Struggles of being an introvert in an ever-increasing extrovert world
Looking into the challenges faced by the reticent in a culture dominated by those who are more socially inclined They are everywhere, in your schools,…
Looking into the challenges faced by the reticent in a culture dominated by those who are more socially inclined
They are everywhere, in your schools, work and cafes, finding ways to avoid social interaction. (Just kidding). Not to be mistaken as ‘antisocial’ or ‘loners’, introverts are essentially those who draw energy from time spent alone. It does not mean they cannot be social and gregarious entirely, but rather receive social stimulation in smaller doses. However, in a world driven by networking, social media and general outgoing behaviour, introverts face a few challenges when dealing with everyday life.
Simply the bane of an introvert’s existence. Nothing is more energy sapping than small talk, the reason being that it has no real purpose or direction. It is used as a filler in order to avoid the dreaded peacefulness of silence. To some, silence is uncomfortable whilst to an introvert silence is golden. Introverts tend to be deep thinkers and therefore lost in their thoughts for the most part. Conversations which draw them out of this would hopefully be more substantial than finding out how many dogs the cashier at Tesco’s has. This does not come from a place of snobbery or rudeness, but rather from a craving for authentic interaction. In an introvert’s world, silence is beautiful not awkward.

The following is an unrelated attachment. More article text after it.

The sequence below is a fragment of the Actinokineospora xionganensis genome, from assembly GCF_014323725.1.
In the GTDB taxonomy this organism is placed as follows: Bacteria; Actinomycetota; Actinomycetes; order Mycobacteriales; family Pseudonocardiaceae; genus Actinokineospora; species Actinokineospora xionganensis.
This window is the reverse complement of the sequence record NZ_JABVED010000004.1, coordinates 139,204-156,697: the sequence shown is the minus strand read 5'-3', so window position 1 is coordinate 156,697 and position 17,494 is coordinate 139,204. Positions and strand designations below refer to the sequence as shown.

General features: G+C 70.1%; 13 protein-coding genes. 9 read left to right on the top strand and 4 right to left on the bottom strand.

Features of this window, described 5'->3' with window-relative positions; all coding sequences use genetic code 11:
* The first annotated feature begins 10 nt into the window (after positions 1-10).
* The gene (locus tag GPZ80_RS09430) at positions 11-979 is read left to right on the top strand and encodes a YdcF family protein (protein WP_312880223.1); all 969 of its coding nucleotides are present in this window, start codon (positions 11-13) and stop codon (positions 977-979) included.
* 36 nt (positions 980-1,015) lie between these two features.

A party is essentially a large talking shop, where amazing things can happen. Friendships begin, new love is found, memories are created for a lifetime. During all of this you will probably find an introvert wall hugging; observing the scenes happening before them. They are likely to leave early. It may look like they are not having any fun or being ‘boring,’ however; the fact that they are there (if it be by their own free will) means they’re are fine. Large gatherings can prove to be very draining for those who are used to spending time in twos or threes. It is not so much that they are anti-social, but perhaps selectively social.
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The feeling of being ‘out of place’
It is no secret that everyone has varying personalities, for introverts finding the right people to gel with can be a struggle. In a world where everyone appears to be up for a chat, mostly made up of gossip and embellishments, introverts tend to have a hard time with finding likeminded counterparts. Though when they do find the right kind, they have the ability create strong bonds and create very fulfilling relationships. Introverts can be extremely creative, empathetic, loving and generous. Again, this can be seen as a huge generalization as everyone has varying personalities. Therefore, I challenge you to test this claim the next time that quiet guy or girl you always see crosses your path. You may have met your new best friend.
All in all, personality traits are a spectrum and not definitively one thing or the other. So, a person could largely be introverted but still have extrovert tendencies and vice versa. This goes to show that we live in a complex yet interesting world as human beings. Understanding our own behavioural patterns is a good way of further understanding each other, thus coming to a place of acceptance. Acceptance is arguably one of the most significant concepts as it allows us to harmonise our values and culture though we are different.
By: Temi Adedeji
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